Business Report. Global Aircraft Manufacturing Industry

Seminar Paper, 2004

18 Pages, Grade: Distinction


Table Of Contents

Executive Summary

1. Introduction

2. Description of the Aircraft Manufacturing Industry and its structure
2.1. Suppliers
2.2. Civil Aircraft Manufacturers
2.3. Aircraft Leasing Companies
2.4. Airlines
2.5. Airports
2.6. End user / Customer

3. Dominant Economic Characteristics of the Aircraft Manufacturing Industry

4. Industry Competition
4.1. Major Competitors
4.1.1. Airbus
4.1.2. Boeing
4.1.3. Bombardier
4.1.4. Comparison of the main competitors
4.2. Competitive Forces Analysis
4.2.1. Rivalry in the industry:
4.2.2. Substitutes:
4.2.3. New Entrants:
4.2.4. Supplier’s Power:
4.2.5. Buyer’s Power:
4.3. Result of the Five Forces Analysis

5. Driving Forces
5.1. Lifestyle and Social Characteristics
5.2. Product Innovation and Technology
5.3. Globalisation
5.4. Government
5.5. Internet

6. Key Success Factors

7. Prospects for the industry

Reference List

Executive Summary

The purpose of this report is to analyse the attractiveness of the aircraft manufacturing industry. Research for this report includes information from journal articles, newspapers, and analysis of actions of the main competitors.

The major findings indicated that the aircraft manufacturing industry has undergone extensive changes since the late 1990’s. Despite the negative effects of environmental change like the terrorism acts of September 11, 2001 and diseases like SARS on air travel, the aircraft industry is still attractive for new entrants. The long-term growth rate caused by globalisation, governmental support, and general need for more mobility show that there is still a large demand for aircrafts of all sizes.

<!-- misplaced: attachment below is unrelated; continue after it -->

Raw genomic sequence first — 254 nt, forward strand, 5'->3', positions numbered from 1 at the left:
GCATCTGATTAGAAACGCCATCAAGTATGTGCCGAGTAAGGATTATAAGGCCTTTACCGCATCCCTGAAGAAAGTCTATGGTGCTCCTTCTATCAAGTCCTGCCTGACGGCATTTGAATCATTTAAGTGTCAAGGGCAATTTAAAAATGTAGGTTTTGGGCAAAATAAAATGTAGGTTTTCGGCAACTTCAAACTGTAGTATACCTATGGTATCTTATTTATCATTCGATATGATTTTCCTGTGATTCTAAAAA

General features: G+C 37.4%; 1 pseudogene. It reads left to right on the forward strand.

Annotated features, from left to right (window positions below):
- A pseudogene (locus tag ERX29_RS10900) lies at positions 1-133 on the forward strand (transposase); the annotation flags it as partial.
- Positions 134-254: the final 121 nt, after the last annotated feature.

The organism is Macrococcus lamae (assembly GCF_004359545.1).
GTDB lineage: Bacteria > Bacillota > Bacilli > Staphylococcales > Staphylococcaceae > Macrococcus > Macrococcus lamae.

Due to the industry’s attractiveness, it is highly recommendable to enter the industry. Companies considering this should be aware of the high volatility in the market as well as the huge capital investments needed for the development process.

1. Introduction

Boeing and Airbus are attracting worldwide attention with their desire to become market leaders in the aircraft manufacturing industry. This report analyzes the aircraft manufacturing industry and offers recommendations for companies considering entering the industry.

2. Description of the Aircraft Manufacturing Industry and its structure

To fully understand an industry, the whole backward and forward channel must be considered. The industry value chain in figure 1 shows the civil aircraft manufacturing industry from the suppliers of the raw material to the end user who demands the service of transportation.

Abbildung in dieser Leseprobe nicht enthaltenFigure 1: Industry Value Chain of the Civil Aircraft Manufacturing Industry

2.1. Suppliers

For the construction of an aircraft the companies need a variety of raw materials like steel plates or plastic parts. This can be purchased from many suppliers on the world market.

In addition the aircraft companies need a lot of parts they can only get from a small number of manufacturers like plane tires (Goodyear, Bridgestone, Michelin) or high tech components (Siemens, Honeywell).

Last and most important group are the suppliers that deliver components that have to do with the plane’s efficiency and nevertheless with its security. These are parts like the hull and the engines (Rolls-Royce, General Electric).[1] The aircraft manufacturers normally develop new planes together with these suppliers and form therefore long-term strategic alliances.

2.2. Civil Aircraft Manufacturers